This model has proved so effective, City Year Tulsa and Compass Academy are now working with Tulsa Public Schools to spread a similar advisory system in the district’s middle schools in the fall of 2023, reaching more than 33,000 students in 78 Tulsa public schools.

Transitional Native Instruction Model. Most of our students identify as Mexican American, Hispanic or Latinx, and English is not the primary or only language spoken at home. Our approach to supporting our students is personalized, focusing on student-centered language acquisition.

Instead of “bilingual education,” which might push students to move to English-only instruction more quickly, Denver Public Schools has adopted “transitional native instruction” programming, which prioritizes students attaining fluency and proficiency first in their native language and then in English. For example, students whose primary language at home is Spanish learn spelling, reading and math in that language in the early elementary grades. As they strengthen these core skills, they also learn English. Over time, students transition to learning less in Spanish and more in English.

We were very happy to learn that Compass Academy outscored the district average by 13 percentage points in the language development of our multi-lingual learners—earning the highest score of TNLI (transitional native language instruction) middle schools.

Compass Academy also received an EXCEEDS rating for helping students to get on track to English language proficiency.

Compass Academy logo, a grey howling wolf in the center of a compass with a silhouetted mountain range in the background

Three design principles of Compass Academy: The school must be committed to developing the whole person; all students must be positioned to drive their learning; and education is about a young person discovering consciousness, hope and purpose.

A journey toward school improvement

As anyone involved in building a new school can tell you, innovating new models and nurturing a new community are difficult projects to undertake. Compass Academy, like many new schools, has experienced ups and downs since we launched eight years ago.

Thankfully, we always had active family participation, inspiring and talented students and dedicated staff in our school, all of which helped to sustain us through our growing pains.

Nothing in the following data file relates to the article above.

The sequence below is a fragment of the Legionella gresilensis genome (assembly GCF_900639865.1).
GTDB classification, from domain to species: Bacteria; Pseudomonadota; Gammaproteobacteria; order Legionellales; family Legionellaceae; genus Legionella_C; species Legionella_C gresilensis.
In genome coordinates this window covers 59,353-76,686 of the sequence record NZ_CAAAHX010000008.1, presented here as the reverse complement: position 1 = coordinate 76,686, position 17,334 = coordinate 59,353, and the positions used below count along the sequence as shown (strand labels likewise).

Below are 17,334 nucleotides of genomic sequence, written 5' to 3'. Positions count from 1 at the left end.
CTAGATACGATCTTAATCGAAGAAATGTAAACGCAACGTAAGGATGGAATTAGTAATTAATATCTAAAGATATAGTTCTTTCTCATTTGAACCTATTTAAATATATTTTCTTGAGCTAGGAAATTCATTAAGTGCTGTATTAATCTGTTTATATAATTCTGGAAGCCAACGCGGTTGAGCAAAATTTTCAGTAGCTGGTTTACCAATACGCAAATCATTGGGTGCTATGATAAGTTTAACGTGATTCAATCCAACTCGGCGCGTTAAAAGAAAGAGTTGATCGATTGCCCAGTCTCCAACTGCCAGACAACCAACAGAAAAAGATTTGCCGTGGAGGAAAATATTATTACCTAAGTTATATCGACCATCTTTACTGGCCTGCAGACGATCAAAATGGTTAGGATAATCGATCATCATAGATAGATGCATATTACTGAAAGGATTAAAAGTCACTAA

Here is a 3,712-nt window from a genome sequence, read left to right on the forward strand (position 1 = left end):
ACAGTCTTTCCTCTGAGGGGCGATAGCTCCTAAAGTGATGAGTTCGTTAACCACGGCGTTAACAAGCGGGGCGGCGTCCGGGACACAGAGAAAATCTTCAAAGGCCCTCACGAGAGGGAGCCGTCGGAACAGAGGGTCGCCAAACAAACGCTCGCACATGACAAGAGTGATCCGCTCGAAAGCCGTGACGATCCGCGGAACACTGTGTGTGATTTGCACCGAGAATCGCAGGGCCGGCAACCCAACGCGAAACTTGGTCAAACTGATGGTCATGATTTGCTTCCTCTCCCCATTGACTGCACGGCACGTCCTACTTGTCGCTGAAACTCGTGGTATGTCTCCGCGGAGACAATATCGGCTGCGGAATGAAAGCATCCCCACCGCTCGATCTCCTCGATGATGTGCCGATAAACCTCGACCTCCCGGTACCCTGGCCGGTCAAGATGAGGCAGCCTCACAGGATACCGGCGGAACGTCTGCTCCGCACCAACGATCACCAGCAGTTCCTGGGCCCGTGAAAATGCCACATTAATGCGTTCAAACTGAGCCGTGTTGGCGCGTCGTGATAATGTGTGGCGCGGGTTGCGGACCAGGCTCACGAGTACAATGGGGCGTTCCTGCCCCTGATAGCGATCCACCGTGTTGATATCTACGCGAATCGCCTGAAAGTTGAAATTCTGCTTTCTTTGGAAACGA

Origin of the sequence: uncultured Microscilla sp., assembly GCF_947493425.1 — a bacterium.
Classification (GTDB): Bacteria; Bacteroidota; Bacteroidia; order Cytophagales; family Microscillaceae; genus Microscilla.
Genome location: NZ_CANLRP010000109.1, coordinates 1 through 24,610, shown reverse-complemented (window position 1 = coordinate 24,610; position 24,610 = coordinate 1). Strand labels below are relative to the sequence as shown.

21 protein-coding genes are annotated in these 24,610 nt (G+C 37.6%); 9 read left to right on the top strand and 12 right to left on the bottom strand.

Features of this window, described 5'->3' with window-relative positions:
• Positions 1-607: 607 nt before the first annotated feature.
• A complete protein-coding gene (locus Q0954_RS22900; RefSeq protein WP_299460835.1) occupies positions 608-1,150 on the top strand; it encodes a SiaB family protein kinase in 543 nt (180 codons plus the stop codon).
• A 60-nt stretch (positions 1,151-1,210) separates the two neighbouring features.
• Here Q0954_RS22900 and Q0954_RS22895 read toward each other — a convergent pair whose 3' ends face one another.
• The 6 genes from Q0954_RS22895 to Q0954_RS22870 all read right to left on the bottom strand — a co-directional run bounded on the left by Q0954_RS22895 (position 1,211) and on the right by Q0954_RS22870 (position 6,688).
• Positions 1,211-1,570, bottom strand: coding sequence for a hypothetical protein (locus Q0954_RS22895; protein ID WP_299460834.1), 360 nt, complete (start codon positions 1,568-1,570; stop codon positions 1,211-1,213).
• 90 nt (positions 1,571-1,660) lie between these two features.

When the pandemic hit in the spring of 2020, it caused disruption for everyone—students, teachers, school staff and families. What we learned during this challenge, however, is that our personalized approach was effective even during prolonged periods of remote learning. Since then, we’ve been able to continue to strengthen our student services and are gratified to see those results reflected in both community support and the state accountability system.

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Compass Academy built a sense of belonging during distance learning.

“This success also reflects years of consistent effort and tenacity by the entire Compass Academy team and a clear focus on a holistic approach to educating our youth,” wrote Compass Academy Executive Director, Marcia Fulton, to the school’s board and community last fall when the state’s ratings were released. Fulton recently transitioned to a new role as Compass Academy’s managing director after several years as head of school.

“I believe the success comes from our commitment to what we know our students need and deserve,” Fulton wrote. “Rigorous academic learning experiences, integrated competencies for the 21st century, bilingual/biliteracy programming and an unwavering belief in the power of relationships being at the core of student belonging.”

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Learn more about City Year’s six areas of impact, which include innovating school design and improvement such as the Compass Academy partnership.